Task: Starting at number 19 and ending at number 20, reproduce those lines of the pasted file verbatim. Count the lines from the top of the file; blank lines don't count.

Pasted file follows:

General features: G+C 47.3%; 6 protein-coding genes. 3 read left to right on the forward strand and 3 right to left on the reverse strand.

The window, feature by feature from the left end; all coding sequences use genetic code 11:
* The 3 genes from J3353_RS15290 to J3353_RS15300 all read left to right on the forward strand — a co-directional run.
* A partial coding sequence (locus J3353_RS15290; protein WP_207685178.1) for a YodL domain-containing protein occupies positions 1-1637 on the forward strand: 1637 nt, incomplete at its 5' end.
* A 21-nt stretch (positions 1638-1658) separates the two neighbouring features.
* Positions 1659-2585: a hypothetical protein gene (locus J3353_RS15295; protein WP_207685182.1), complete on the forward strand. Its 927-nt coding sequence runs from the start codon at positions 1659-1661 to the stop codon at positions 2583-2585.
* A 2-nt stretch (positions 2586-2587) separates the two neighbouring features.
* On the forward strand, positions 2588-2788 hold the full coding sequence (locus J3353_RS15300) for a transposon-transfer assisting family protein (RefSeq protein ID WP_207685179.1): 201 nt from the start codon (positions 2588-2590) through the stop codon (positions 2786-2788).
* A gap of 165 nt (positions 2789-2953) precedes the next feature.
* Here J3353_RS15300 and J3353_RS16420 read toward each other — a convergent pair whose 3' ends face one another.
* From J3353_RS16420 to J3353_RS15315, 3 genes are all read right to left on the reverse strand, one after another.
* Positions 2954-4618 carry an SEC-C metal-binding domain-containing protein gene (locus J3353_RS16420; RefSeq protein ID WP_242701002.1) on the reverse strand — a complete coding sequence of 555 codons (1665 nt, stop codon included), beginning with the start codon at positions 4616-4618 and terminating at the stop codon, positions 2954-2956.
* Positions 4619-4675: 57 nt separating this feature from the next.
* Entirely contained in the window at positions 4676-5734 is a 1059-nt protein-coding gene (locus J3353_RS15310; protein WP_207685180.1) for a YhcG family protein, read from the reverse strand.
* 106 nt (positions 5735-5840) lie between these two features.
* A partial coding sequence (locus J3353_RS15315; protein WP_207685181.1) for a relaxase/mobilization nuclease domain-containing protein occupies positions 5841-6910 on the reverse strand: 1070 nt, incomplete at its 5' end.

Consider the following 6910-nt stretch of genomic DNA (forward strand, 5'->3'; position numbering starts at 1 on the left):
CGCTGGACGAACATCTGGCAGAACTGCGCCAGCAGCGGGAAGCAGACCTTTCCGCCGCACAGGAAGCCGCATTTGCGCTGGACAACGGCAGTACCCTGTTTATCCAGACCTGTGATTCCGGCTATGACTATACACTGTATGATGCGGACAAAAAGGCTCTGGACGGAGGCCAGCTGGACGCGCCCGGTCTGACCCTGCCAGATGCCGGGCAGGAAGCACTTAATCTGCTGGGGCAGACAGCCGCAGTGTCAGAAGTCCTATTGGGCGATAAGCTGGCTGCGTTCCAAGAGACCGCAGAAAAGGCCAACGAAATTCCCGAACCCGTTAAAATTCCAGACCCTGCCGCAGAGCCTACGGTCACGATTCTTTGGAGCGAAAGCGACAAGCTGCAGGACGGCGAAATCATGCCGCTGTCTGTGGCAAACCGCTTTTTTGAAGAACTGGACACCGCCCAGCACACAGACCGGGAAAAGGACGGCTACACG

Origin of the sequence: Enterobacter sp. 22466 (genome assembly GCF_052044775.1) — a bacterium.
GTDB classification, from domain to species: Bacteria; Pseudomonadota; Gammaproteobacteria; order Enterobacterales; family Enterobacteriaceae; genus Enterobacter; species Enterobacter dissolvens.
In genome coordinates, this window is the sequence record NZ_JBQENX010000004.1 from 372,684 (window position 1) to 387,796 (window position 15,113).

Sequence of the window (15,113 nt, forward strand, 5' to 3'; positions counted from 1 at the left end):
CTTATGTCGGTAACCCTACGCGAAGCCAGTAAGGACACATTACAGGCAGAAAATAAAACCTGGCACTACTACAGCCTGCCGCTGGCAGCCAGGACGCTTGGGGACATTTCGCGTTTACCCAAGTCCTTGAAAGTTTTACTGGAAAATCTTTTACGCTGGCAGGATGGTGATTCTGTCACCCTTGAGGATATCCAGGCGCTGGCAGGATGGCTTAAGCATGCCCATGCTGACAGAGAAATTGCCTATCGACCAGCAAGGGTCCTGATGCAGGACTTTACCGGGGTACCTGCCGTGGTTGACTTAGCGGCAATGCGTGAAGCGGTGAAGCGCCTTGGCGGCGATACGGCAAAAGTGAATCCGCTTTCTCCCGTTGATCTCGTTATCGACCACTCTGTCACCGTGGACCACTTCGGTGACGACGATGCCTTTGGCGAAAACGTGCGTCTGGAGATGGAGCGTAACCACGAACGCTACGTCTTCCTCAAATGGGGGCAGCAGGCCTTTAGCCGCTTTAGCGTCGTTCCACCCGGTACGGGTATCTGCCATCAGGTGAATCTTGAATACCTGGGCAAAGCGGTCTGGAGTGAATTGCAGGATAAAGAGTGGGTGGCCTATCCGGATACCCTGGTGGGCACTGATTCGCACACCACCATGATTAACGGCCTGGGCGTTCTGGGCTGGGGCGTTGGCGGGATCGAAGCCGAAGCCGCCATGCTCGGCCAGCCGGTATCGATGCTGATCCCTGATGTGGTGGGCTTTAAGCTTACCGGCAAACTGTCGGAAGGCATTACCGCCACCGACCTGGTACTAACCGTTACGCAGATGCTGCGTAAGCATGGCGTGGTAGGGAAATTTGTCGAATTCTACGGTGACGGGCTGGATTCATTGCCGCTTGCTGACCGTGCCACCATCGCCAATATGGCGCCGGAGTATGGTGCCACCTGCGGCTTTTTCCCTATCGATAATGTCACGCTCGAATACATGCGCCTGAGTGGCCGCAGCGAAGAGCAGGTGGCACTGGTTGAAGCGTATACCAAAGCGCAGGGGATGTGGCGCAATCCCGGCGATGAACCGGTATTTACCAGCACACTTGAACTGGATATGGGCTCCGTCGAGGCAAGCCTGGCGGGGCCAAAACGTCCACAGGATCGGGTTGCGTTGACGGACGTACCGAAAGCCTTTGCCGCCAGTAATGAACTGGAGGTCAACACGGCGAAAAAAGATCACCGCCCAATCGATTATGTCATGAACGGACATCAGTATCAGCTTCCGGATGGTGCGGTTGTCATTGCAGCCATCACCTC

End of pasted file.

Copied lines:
Origin of the sequence: Enterobacter sp. 22466 (genome assembly GCF_052044775.1) — a bacterium.
GTDB classification, from domain to species: Bacteria; Pseudomonadota; Gammaproteobacteria; order Enterobacterales; family Enterobacteriaceae; genus Enterobacter; species Enterobacter dissolvens.